Synopsis: When Tina passes out at a party one night, she assumes it was just a side effect of her wild lifestyle; that is, until a mysterious creature begins haunting both her dreams and her waking hours. Tina struggles to make those around her see the thing, but to no avail, and as she becomes ever more unsettled and manic, her parents are forced to get her psychiatric help. But as the little beastie seems to lurk around every corner, she is forced to overcome her fears and forge a bond with the monster.
Release Date: October 2, 2015 MPAA Rating: PG-13
Genre(s): Drama, Mystery
According to Google Translate, the German phrase Der Nachtmahr means “The Nightmare.” Der Nachtmahr is not, however, to be confused with The Nightmare, the documentary about sleep paralysis and night terrors by Room 237 director Rodney Ascher. And, after seeing it, there’s no way that the two movies could be confused with each other.
Der Nachtmahr is about a young woman named Tina Peterson (Carolyn Genzkow from “Doktor Martin”) who does typical seventeen-year-old girl things; she goes to raves, drinks and does drugs, and sleeps all day. One night, Tina has a nightmare, and wakes up to find a little monster in her parents’ home. Of course, no one else believes that the monster exists, and Tina’s parents think that she is crazy. Tina ends up befriending the monster, and the pair forms a strange symbiotic relationship.
It may go without saying that Der Nachtmahr is a weird movie, but here it is anyway – Der Nachtmahr is a weird movie. It’s the brainchild of a German visual artist named Akiz (the artsy pseudonym of Achim Bornhak), who wrote, directed, produced, and edited the film. On the one hand, it’s like a raucous party movie along the lines of Spring Breakers or Project X, and on the other hand it’s an innocent sci-fi monster movie in the same vein as E.T. the Extra-Terrestrial or Eraserhead. Like I said, Der Nachtmahr is a weird movie.
At the center of Der Nachtmahr is the relationship between Tina and the creature. Tina is the more sympathetic character, but the creature itself, designed by (yep, you guessed it) Akiz, looks like a slimy, rubbery cross between Yoda and the Basket Case monster, and he really steals the show; every scene with the little guy in it is way better than any scene without him. Interestingly enough, there is some confusion as to whether or not the creature is even real, both with the characters in the film and the viewers in the audience. It’s entirely possible that Tina’s little buddy may be completely in her head and symbolic of her hard-partying ways, and even the end of the movie doesn’t really give any concrete answers. Ambiguity. Another sign of a weird movie.
So, Der Nachtmahr is not going to appeal to everyone. Some people will get it, and others won’t, and both camps will be completely correct in their opinions. Basically, Der Nachtmahr is a quirky coming-of-age movie full of slick music montages and end-of-the-world partying – and a monster. The only thing it’s missing is a respected rock musician in a walk-on role. Oh, wait – there’s Sonic Youth bassist Kim Gordon as Tina’s English teacher, being cool and discussing the poetry of William Blake. Okay, Der Nachtmahr really does have everything that a hip indie movie should have. And a monster. So track it down and check it out.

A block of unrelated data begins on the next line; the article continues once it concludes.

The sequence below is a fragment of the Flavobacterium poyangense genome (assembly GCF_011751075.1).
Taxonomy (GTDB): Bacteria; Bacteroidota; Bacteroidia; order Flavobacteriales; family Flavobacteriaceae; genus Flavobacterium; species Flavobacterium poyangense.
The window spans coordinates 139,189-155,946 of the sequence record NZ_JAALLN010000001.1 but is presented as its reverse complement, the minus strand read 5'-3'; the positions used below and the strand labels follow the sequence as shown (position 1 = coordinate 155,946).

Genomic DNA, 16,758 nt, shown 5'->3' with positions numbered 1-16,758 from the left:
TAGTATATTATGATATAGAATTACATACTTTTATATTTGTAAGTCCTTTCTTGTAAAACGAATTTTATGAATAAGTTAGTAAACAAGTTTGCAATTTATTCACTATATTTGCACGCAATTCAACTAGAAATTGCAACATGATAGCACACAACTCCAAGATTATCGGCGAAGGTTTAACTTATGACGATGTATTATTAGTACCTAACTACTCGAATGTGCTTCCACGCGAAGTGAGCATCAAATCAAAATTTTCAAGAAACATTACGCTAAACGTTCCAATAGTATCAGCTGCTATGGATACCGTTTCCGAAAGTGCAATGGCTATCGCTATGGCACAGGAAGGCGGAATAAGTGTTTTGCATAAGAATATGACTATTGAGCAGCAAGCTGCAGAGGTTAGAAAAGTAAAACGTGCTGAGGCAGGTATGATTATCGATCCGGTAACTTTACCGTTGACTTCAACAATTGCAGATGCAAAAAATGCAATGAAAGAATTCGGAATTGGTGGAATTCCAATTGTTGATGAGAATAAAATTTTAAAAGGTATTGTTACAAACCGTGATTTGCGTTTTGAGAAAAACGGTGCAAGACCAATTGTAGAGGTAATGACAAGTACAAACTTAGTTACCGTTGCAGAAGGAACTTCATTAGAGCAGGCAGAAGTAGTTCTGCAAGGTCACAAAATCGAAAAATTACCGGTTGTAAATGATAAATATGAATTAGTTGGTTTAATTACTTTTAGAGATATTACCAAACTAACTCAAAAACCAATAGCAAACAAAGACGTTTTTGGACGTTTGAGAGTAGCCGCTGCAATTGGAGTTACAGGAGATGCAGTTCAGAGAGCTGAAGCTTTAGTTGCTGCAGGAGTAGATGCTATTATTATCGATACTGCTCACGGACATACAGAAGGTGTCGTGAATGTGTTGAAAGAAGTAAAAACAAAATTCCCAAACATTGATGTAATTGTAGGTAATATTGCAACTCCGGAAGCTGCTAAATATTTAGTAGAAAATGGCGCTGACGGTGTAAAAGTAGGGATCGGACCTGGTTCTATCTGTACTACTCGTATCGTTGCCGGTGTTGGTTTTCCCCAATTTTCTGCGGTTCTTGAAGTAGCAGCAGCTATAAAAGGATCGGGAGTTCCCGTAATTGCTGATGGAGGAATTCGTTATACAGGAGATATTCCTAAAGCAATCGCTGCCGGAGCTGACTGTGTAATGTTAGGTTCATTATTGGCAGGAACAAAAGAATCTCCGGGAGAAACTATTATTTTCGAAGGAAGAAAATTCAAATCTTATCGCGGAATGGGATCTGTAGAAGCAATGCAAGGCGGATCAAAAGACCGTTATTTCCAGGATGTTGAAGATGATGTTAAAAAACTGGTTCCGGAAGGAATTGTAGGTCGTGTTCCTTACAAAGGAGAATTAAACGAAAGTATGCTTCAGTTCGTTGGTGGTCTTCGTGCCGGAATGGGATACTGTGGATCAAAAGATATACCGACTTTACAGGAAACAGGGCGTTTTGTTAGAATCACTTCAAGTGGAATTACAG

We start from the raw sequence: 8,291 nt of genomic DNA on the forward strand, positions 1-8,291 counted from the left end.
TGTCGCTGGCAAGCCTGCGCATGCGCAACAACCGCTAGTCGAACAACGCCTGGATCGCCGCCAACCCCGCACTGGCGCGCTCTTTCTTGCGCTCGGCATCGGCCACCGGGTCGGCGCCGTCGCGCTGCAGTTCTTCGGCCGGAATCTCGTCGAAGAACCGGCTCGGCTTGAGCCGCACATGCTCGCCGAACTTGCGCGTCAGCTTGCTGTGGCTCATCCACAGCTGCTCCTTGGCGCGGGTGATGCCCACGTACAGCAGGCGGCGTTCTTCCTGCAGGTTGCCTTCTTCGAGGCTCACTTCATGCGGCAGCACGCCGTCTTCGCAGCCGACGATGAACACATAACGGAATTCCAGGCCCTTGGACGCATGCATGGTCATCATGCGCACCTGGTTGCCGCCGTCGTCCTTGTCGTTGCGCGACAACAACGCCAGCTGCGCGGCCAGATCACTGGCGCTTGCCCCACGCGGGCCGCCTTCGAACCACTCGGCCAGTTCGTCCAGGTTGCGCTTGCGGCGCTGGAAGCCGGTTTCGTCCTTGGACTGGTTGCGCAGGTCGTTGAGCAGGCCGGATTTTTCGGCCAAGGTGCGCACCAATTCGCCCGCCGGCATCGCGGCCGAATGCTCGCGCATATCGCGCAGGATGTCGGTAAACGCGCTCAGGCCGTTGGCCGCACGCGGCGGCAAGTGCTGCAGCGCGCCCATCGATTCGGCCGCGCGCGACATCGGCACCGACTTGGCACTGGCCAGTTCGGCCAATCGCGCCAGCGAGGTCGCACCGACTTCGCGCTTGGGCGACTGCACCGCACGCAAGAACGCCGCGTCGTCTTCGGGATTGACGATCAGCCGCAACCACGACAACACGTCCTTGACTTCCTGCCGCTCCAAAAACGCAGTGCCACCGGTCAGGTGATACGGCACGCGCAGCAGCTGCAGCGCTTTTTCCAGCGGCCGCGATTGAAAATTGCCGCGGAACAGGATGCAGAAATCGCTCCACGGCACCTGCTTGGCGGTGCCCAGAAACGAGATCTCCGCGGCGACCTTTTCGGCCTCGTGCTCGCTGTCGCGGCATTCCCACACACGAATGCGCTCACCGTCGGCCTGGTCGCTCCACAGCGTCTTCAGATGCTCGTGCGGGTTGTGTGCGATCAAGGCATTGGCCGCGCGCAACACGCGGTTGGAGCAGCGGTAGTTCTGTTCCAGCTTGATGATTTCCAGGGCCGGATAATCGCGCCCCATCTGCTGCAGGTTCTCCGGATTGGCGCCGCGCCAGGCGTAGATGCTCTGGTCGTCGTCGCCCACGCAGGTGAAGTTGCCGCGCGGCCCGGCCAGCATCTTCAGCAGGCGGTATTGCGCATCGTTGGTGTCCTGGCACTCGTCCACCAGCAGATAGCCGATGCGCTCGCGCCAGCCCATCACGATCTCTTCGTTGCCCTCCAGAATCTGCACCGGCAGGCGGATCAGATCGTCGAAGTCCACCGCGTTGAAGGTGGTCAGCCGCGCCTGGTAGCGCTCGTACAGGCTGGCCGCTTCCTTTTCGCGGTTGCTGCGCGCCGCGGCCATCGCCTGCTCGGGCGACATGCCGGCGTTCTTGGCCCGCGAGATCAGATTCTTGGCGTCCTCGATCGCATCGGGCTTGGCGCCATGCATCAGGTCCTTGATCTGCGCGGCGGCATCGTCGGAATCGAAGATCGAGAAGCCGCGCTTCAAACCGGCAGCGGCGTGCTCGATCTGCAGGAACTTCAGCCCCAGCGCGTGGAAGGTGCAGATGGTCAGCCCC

Der Nachtmahr begins with a series of title cards that warn of “Extreme Strobing” and “Isochronic and Binaural frequencies,” and advising that the movie should be “Played LOUDLY!!”, so the audience knows exactly that they’re in for from the get-go. The music was composed by Christoph Blaser and Steffen Kahles (the duo who scored Banklady and Half Brothers), with additional compositions by (of course) Akiz, and the sound design was done by Manfred Mvié Bauche (Chuckoo and the Donkey). This is worth noting in the same sentence because, while much of the film is drenched and soaked in industrial and techno music, the musical numbers mesh into the sound design seamlessly so that it becomes one aurally assaultive wall of noise, disorienting and unsettling the unsuspecting viewer. There are times when the thick sound collage lets up and the audience is given long stretches of silence or muffled sound, putting them right into Tina’s warped head, only for the cacophony to return a few minutes later for some more eardrum punishing. Some may find the sonic mosaic of Der Nachtmahr annoying, but that’s actually the point; the viewer is not supposed to be comfortable (hence the opening warnings), and the earsplitting montage adds a lot to the entire experience of the film.
One would think that a movie called Der Nachtmahr, basically meaning “The Nightmare” in one of the most horrifying languages on Earth, would be scary, but it’s really not. There are a handful of scares that are set up purely by the soundscape, but even those are tame. The monster is more cute than ferocious, so there’s not a lot to be afraid of there. The scariest parts of Der Nachtmahr are the drugged out party scenes, and even those are more frightening in a dystopian, decline of civilization kind of way than in an actual horrifying way. Der Nachtmahr is still worth seeing, it just won’t inspire any “nachtmahrs” amongst its viewers.
Cast and Crew
- Director(s): Akiz
- Producer(s): AkizAmir HamzSimon RühlemannChristian Springer
- Screenwriter(s): Akiz
- Cast: Carolyn Genzkow (Tina)Sina Tkotsh (Barbara)Wilson Gonzalez Ochsenknecht (Adam) Arnd Klawitter (Tinas Vater)Julika Jenkins (Tinas Mutter)Aram Arami (Rashid)Michael Epp (Polizist Schonrath)Lynn Femme (Monika)Kim Gordon (Julia)Til Schindler (Tom)
- Editor(s): Akiz
- Cinematographer: Clemens Baumeister
- Production Designer(s):
- Costume Designer: Laura Büchel
- Casting Director(s): Silke KochKaren Wendland
- Music Score: Christoph Blaser
- Music Performed By: Steffen Kahles
- Country Of Origin: Germany